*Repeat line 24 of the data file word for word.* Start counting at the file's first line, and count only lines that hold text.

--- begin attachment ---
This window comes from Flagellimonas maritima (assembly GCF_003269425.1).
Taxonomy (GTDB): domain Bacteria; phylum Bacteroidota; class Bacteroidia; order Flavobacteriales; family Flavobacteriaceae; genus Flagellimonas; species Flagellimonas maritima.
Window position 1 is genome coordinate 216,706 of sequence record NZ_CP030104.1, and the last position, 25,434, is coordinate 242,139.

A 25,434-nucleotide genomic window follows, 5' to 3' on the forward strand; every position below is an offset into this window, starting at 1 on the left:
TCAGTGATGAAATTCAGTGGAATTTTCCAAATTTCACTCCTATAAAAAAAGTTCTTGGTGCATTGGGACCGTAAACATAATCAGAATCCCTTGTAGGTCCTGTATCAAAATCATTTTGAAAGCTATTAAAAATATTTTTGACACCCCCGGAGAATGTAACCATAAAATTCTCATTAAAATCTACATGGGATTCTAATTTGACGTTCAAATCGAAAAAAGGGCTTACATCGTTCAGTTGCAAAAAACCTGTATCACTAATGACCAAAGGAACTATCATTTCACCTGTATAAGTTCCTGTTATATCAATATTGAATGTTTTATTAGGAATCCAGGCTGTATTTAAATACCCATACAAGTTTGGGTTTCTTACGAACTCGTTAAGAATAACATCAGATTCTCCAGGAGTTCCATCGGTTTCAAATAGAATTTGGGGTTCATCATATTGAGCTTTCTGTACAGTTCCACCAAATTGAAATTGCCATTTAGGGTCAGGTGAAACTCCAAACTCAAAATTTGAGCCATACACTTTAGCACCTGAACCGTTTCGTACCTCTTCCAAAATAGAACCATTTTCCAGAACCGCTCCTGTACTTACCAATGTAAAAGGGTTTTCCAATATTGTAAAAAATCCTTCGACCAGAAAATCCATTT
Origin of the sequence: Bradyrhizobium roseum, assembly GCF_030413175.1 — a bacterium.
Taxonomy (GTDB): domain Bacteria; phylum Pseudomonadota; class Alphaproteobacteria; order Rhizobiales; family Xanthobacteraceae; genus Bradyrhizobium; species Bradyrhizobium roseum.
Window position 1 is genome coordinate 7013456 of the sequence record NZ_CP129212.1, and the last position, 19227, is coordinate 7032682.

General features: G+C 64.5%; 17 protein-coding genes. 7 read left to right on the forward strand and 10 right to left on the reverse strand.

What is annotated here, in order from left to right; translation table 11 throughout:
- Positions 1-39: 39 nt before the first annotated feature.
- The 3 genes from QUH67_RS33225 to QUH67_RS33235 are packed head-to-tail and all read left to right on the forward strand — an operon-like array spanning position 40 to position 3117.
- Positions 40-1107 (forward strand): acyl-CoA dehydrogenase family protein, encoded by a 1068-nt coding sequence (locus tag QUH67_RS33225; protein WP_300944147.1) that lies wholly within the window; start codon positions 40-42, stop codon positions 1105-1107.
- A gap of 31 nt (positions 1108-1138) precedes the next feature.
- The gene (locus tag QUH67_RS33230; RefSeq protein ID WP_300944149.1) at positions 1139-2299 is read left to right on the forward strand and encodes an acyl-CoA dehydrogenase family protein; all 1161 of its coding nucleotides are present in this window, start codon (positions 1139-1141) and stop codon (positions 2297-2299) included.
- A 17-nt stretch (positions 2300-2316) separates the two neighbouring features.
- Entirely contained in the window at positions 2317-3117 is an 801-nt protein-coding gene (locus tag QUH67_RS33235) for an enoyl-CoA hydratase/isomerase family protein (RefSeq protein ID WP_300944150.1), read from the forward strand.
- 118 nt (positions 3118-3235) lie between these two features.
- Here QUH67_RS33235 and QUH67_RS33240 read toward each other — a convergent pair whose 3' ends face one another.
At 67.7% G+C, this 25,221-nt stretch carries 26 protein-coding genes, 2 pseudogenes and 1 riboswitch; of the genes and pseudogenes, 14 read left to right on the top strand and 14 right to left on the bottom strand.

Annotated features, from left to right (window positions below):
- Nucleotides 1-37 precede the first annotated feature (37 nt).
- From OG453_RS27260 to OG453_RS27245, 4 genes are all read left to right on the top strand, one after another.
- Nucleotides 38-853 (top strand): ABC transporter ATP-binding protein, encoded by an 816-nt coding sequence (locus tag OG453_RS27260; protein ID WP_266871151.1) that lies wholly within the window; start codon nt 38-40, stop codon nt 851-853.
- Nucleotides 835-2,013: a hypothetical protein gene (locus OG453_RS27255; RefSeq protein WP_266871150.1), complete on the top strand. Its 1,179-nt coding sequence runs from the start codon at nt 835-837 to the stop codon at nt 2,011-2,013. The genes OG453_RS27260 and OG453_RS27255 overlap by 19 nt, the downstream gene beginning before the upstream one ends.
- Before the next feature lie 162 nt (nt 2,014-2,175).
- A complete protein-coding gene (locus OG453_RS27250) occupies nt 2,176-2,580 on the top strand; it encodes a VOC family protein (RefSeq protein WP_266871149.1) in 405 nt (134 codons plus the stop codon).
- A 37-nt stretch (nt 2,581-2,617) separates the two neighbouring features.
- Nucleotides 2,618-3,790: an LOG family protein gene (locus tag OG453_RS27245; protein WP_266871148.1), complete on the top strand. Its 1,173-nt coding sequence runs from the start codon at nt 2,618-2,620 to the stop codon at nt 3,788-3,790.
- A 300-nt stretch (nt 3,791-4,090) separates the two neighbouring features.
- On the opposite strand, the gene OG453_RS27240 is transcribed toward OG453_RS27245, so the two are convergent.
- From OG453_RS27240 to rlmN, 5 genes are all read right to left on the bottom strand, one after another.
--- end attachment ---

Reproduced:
- Nucleotides 38-853 (top strand): ABC transporter ATP-binding protein, encoded by an 816-nt coding sequence (locus tag OG453_RS27260; protein ID WP_266871151.1) that lies wholly within the window; start codon nt 38-40, stop codon nt 851-853.